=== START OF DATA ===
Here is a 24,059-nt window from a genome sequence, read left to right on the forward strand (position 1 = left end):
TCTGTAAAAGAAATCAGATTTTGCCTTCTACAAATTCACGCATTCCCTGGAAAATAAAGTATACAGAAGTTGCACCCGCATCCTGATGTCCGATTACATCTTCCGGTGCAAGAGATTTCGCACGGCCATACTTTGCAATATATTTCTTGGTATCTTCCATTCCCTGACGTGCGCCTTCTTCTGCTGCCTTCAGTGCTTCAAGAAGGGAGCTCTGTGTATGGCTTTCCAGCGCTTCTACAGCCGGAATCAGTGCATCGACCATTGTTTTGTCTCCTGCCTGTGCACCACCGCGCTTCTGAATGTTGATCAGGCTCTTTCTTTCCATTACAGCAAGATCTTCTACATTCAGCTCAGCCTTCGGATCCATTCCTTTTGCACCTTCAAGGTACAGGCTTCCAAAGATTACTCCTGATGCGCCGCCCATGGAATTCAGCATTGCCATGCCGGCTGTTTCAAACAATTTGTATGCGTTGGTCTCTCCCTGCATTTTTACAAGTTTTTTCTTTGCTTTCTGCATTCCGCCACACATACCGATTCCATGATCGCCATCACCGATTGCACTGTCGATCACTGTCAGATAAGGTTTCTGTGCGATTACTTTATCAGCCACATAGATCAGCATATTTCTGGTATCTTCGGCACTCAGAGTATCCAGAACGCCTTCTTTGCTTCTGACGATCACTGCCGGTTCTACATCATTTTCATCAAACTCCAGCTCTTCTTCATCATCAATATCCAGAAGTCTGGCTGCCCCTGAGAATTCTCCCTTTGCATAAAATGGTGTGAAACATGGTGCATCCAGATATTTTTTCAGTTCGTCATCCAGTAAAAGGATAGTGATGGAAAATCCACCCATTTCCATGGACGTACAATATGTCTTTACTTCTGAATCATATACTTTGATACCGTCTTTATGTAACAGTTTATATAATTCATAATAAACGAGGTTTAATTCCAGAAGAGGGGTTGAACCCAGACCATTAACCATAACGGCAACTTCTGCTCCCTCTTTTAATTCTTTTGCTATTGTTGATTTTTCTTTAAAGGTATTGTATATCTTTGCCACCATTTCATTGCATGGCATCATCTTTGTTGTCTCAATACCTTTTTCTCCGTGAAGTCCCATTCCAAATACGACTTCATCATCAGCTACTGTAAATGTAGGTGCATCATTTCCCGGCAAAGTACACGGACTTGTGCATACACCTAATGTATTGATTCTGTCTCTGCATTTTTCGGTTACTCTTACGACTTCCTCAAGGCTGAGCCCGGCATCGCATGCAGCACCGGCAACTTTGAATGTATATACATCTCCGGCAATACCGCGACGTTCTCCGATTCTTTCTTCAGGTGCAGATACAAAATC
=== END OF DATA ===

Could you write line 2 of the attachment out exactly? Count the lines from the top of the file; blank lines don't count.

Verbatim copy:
TCTGTAAAAGAAATCAGATTTTGCCTTCTACAAATTCACGCATTCCCTGGAAAATAAAGTATACAGAAGTTGCACCCGCATCCTGATGTCCGATTACATCTTCCGGTGCAAGAGATTTCGCACGGCCATACTTTGCAATATATTTCTTGGTATCTTCCATTCCCTGACGTGCGCCTTCTTCTGCTGCCTTCAGTGCTTCAAGAAGGGAGCTCTGTGTATGGCTTTCCAGCGCTTCTACAGCCGGAATCAGTGCATCGACCATTGTTTTGTCTCCTGCCTGTGCACCACCGCGCTTCTGAATGTTGATCAGGCTCTTTCTTTCCATTACAGCAAGATCTTCTACATTCAGCTCAGCCTTCGGATCCATTCCTTTTGCACCTTCAAGGTACAGGCTTCCAAAGATTACTCCTGATGCGCCGCCCATGGAATTCAGCATTGCCATGCCGGCTGTTTCAAACAATTTGTATGCGTTGGTCTCTCCCTGCATTTTTACAAGTTTTTTCTTTGCTTTCTGCATTCCGCCACACATACCGATTCCATGATCGCCATCACCGATTGCACTGTCGATCACTGTCAGATAAGGTTTCTGTGCGATTACTTTATCAGCCACATAGATCAGCATATTTCTGGTATCTTCGGCACTCAGAGTATCCAGAACGCCTTCTTTGCTTCTGACGATCACTGCCGGTTCTACATCATTTTCATCAAACTCCAGCTCTTCTTCATCATCAATATCCAGAAGTCTGGCTGCCCCTGAGAATTCTCCCTTTGCATAAAATGGTGTGAAACATGGTGCATCCAGATATTTTTTCAGTTCGTCATCCAGTAAAAGGATAGTGATGGAAAATCCACCCATTTCCATGGACGTACAATATGTCTTTACTTCTGAATCATATACTTTGATACCGTCTTTATGTAACAGTTTATATAATTCATAATAAACGAGGTTTAATTCCAGAAGAGGGGTTGAACCCAGACCATTAACCATAACGGCAACTTCTGCTCCCTCTTTTAATTCTTTTGCTATTGTTGATTTTTCTTTAAAGGTATTGTATATCTTTGCCACCATTTCATTGCATGGCATCATCTTTGTTGTCTCAATACCTTTTTCTCCGTGAAGTCCCATTCCAAATACGACTTCATCATCAGCTACTGTAAATGTAGGTGCATCATTTCCCGGCAAAGTACACGGACTTGTGCATACACCTAATGTATTGATTCTGTCTCTGCATTTTTCGGTTACTCTTACGACTTCCTCAAGGCTGAGCCCGGCATCGCATGCAGCACCGGCAACTTTGAATGTATATACATCTCCGGCAATACCGCGACGTTCTCCGATTCTTTCTTCAGGTGCAGATACAAAATC